I was playing cards with a friend last night (unfortunately not with whiskey and not while smoking bad ‘backy in a saloon) and we got to discussing Jonah Hex. We both like the character and he collected the comic for a time. He asked me if I liked the movie. “Honestly, I’ve never seen the whole thing,” I told him. “I didn’t go see it in the theater, and whenever I try to watch it on cable after twenty minutes of so I end up thinking of something better that I could be doing- taking a nap, going for a run, writing, reading, doing taxes, cutting my grass, methodically banging my head against the wall, stuff like that.”
When the Jonah Hex movie was first announced I was pretty excited about it. It wasn’t long before I started lowering my expectations. First were the Josh Brolin interviews, where he basically intimated that after making great movies like No Country For Old Men and W, he was ready to make a bad movie from a bad script. Way to sell the concept, big guy. Then the publicity shots all had Megan Fox walking around half naked with an impossibly thin waist. Surely every faithful reader knows that Hex has a weakness for dirty frontier soiled doves, but there’s got to be more to the movie that this, right? The final straw came when Jimmy Palmiotti and Justin Gray interviewed the director in an issue of the comic. He claimed to have read all of the comics and loved them. Then Palmiotti and Gray asked him what his favorite scene from the comics was.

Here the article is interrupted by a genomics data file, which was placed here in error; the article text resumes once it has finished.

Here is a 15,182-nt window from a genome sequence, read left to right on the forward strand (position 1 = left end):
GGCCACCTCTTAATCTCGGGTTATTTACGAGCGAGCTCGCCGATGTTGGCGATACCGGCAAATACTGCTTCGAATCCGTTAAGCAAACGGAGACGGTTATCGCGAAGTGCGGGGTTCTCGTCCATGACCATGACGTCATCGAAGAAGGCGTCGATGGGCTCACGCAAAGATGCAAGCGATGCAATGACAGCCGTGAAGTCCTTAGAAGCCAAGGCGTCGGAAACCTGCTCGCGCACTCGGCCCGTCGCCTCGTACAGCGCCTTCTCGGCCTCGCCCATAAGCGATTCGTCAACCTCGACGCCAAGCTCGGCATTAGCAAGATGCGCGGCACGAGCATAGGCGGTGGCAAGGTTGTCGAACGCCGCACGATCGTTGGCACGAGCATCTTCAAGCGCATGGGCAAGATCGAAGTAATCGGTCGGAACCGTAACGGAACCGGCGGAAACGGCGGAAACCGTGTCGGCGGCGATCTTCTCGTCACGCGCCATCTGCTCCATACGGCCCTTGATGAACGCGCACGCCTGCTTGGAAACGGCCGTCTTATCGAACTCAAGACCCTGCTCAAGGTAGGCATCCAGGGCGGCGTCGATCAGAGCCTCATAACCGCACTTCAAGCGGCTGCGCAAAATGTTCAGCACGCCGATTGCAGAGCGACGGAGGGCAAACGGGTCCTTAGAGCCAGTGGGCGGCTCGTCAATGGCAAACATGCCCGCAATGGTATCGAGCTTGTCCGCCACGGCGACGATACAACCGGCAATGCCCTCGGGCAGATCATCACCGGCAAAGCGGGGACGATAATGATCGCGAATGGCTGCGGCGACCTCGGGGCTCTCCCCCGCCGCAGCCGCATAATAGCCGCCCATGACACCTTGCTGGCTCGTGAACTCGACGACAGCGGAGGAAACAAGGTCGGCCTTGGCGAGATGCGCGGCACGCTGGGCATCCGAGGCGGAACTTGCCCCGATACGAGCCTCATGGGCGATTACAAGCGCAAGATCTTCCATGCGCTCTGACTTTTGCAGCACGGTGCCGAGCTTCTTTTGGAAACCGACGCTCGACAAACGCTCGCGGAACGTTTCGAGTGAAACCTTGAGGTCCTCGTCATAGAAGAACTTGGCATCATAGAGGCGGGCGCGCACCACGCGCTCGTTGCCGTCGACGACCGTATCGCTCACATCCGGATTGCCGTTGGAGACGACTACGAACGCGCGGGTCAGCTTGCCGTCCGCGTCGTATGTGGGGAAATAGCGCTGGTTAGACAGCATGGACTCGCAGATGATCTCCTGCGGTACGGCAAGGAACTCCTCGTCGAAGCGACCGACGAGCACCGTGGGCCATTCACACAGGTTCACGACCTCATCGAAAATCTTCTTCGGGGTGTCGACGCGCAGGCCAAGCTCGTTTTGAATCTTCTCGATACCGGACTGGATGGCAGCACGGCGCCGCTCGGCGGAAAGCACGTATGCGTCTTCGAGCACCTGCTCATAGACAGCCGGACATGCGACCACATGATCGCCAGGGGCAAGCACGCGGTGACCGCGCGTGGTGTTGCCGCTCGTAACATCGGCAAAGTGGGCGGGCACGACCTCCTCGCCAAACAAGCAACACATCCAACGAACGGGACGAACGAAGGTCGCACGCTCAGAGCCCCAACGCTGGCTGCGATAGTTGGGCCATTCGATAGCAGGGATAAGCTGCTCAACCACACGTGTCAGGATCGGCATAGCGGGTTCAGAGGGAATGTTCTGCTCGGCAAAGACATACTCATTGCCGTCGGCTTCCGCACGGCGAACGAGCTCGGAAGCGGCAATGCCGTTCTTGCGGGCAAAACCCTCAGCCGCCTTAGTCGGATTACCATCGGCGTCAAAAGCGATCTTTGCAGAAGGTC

Great question. So many scenes to choose from. One showing Hex’s deep loathing and self-doubt? One of the amazing flashbacks with his father? One of his grim determination and utter lack of compassion? No, the director said he liked the scene with the kid fighting the dog. From the first issue. Certainly an interesting image, but hardly a cornerstone for the comic.
Upon watching parts and pieces of the movie I was left with the impression that the creators flipped through a few issues of the comic, liked the imagery, then threw in a bunch of things that they felt were more “comic-booky”- talking to the dead, Gatling guns on the horse, the dynamite crossbows, the secret lairs, the Joker-esque villain, etc. In an effort to make the movie feel like the comic, they tried to make it feel like a generic comic book. That is where they failed.
|This image upsets my notions of firearms and physics|
Great comic book movies do not look like comic books. X-Men 2 was an espionage thriller. X-Men: First Class was a James Bond movie with super powers. Christopher Nolan’s Dark Knight films succeed because they do not feel like they are comic book movies. They are disturbing, gritty crime stories filled with human emotion.
The owner of a local comic shop told me that he thought the Hex property was too good to ignore, and that a better movie will be made despite the massive failure of Jonah Hex. I doubt it. If we are lucky we may see a great Hex movie some day, but in the mean time I’ll stick to the comics.